North West Refining is a private, Alberta-based company. In 2004 it was founded under the name, North West Upgrading, by a group of Albertans who shared a vision to create value-added products from bitumen in an environmentally sustainable manner.
After a decade of having to explain that North West Upgrading was building a refinery that produces high value finished products, and not an upgrader that makes bitumen into synthetic crude, the name of the company was changed to North West Refining in 2016.
North West Refining’s mission is to build a profitable bitumen refinery that makes refined products that set the world standard for low CO2 content and achieves the highest goals for sustainability wherever possible.
North West Refining is a 50 per cent owner in the North West Redwater Partnership. Canadian Natural Upgrading Limited, a wholly owned subsidiary of Canadian Natural Resources Limited, also owns 50 per cent of the Partnership.
The Partnership built and operates the Sturgeon Refinery, the first greenfield refinery to be built in Canada since 1984. It is also the world’s first refinery designed to capture CO2 process emissions from the outset.
It is no secret that Albertans and Canadians rely heavily on energy resource revenue. Our energy resources have, in large part, made possible the quality of life we enjoy. North West Refining believes our energy resources can continue to allow us to build a prosperous future for generations to come – but only if we do things differently. We have to exceed today’s requirements and set the high standards that the future will demand, particularly for greenhouse gases but really in every part of what we make and how we make it.
The oil sands have the world’s third largest proven reserves of oil. The bitumen they contain represents enormous economic potential for Alberta and Canada. To realize this potential we have to solve three big problems: raw bitumen is low value, the extraction process and refining process for bitumen is inherently high in its CO2 cost and pipeline access to word markets is highly constrained and expensive.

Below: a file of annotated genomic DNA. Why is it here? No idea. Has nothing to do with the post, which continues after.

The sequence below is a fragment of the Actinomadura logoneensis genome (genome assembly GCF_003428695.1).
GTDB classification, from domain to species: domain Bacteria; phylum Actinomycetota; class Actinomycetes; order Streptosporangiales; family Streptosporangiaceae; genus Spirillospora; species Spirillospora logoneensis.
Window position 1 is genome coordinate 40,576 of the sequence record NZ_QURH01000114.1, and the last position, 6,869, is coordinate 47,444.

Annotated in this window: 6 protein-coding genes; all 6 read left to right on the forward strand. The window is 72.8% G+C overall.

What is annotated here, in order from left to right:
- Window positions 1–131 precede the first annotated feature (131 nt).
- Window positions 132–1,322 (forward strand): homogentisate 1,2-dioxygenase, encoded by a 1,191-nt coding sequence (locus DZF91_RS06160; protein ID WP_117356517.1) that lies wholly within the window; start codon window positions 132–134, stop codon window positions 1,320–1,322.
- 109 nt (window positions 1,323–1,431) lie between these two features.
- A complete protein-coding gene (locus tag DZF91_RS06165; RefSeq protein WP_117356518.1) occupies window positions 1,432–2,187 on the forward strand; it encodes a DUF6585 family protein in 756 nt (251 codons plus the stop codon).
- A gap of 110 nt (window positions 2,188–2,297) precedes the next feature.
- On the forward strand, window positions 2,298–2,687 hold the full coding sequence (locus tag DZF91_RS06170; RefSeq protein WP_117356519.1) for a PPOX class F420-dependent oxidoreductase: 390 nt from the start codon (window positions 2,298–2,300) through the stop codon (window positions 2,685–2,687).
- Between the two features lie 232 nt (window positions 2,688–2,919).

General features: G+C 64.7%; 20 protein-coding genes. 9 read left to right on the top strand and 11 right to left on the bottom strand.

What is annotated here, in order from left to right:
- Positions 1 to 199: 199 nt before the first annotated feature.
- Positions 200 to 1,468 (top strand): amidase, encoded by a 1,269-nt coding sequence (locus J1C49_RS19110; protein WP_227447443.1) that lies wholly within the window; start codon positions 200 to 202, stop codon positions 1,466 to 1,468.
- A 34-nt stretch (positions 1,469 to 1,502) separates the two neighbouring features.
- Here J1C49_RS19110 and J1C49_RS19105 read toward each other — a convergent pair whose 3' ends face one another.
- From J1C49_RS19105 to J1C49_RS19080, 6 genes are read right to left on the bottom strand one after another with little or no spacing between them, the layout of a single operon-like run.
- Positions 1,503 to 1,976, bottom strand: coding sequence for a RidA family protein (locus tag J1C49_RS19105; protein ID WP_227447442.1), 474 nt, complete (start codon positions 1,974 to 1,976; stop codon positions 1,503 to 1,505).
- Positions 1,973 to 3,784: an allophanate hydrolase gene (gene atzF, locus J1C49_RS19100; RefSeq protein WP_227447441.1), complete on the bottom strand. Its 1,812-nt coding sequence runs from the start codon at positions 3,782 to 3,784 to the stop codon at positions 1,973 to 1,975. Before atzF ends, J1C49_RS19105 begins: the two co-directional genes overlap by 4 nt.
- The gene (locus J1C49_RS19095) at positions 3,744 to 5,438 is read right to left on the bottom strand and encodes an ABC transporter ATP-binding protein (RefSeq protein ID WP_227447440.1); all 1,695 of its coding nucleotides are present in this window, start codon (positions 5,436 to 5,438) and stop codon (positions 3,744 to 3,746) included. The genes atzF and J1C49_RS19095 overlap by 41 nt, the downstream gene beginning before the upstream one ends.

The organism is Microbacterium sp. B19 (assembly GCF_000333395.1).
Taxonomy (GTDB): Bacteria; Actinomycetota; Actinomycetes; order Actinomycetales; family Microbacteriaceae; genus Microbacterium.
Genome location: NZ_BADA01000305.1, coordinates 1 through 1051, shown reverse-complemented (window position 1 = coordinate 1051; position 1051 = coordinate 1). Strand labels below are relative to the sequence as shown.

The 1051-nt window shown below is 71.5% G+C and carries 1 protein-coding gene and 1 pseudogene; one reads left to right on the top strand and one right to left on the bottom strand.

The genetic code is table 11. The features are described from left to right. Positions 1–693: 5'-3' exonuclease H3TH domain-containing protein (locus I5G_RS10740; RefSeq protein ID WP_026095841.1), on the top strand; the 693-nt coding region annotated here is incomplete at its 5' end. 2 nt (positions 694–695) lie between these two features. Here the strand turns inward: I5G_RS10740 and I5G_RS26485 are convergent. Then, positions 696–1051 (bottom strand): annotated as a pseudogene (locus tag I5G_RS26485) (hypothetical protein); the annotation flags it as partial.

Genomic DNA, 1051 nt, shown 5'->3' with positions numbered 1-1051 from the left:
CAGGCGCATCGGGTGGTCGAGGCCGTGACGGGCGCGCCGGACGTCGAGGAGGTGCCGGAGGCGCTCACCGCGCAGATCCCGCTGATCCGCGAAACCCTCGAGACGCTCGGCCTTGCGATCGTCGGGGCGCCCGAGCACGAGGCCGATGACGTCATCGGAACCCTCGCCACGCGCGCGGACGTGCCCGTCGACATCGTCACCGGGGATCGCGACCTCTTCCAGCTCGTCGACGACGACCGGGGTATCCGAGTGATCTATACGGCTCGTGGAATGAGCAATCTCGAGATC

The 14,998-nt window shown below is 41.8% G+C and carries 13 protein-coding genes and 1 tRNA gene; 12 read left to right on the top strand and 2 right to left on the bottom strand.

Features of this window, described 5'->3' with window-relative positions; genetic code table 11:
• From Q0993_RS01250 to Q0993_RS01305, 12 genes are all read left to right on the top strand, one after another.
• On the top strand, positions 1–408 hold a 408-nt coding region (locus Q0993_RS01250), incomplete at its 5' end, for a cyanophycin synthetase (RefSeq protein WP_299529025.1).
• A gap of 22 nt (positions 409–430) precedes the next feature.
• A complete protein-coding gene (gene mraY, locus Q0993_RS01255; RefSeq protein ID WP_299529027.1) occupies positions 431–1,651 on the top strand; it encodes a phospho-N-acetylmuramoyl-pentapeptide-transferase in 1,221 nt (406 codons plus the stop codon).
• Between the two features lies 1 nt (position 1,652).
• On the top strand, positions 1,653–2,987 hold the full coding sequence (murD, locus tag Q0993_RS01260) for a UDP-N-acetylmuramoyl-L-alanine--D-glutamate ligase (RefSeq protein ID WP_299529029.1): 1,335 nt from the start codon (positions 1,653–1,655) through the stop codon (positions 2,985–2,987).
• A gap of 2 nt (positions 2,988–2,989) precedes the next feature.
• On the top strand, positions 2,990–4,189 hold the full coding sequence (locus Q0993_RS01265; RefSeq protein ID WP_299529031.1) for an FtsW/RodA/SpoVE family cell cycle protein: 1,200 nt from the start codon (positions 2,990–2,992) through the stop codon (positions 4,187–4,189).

We believe our energy diversification future is as simple as a three-legged stool. The more we can do to build the legs, the stronger our future. The legs must work together or the stool won’t stand up.
The Sturgeon Refinery converts raw bitumen directly into low-carbon, ultra-low sulphur diesel, and diluent. This maximizes the value for all Albertans by generating higher margins from the products we make. By incorporating the best technology, we reduce the carbon content and other environmental impacts to levels that make us the world leader at competitive prices.
Refining in Alberta means that the margin and jobs stay here with significant local value in the form of job creation, taxes and future opportunities.
Adding value to bitumen, regardless of where it takes place, requires the addition of hydrogen. CO2 is a significant by-product of making the needed hydrogen. Refining bitumen requires large quantities of hydrogen, which results in a significant potential carbon footprint.
We are doing things differently at the Sturgeon Refinery. By incorporating carbon capture we reduce the carbon content of our products and set world leading standards. Capturing our CO2 means that 1.2 million tonnes per year that would have ended up in the atmosphere is now safely and permanently stored.
In addition to the environmental benefits, capturing our CO2 allows us to make what is normally considered a waste product into a valuable feedstock. The captured CO2 will be transported on the Alberta Carbon Trunk Line system and used to bring oil wells in central Alberta back to life with enhanced oil recovery, creating new activity and investment.
The Sturgeon Refinery creates high-value, low CO2 products that are desired locally and globally and that can access markets using existing infrastructure.
After local Western Canadian demand is met, the diesel produced at the Sturgeon Refinery is able to access world markets using existing pipelines, railways and terminals.
Existing pipelines that currently transport diluted bitumen can move larger volumes of higher value products like diesel. The existing infrastructure can export a lot more value if it’s used for refined products rather than low value raw bitumen. It possible to use existing pipelines for both bitumen and diesel and gradually shift the product mix as we move to a higher value economy based on more refining.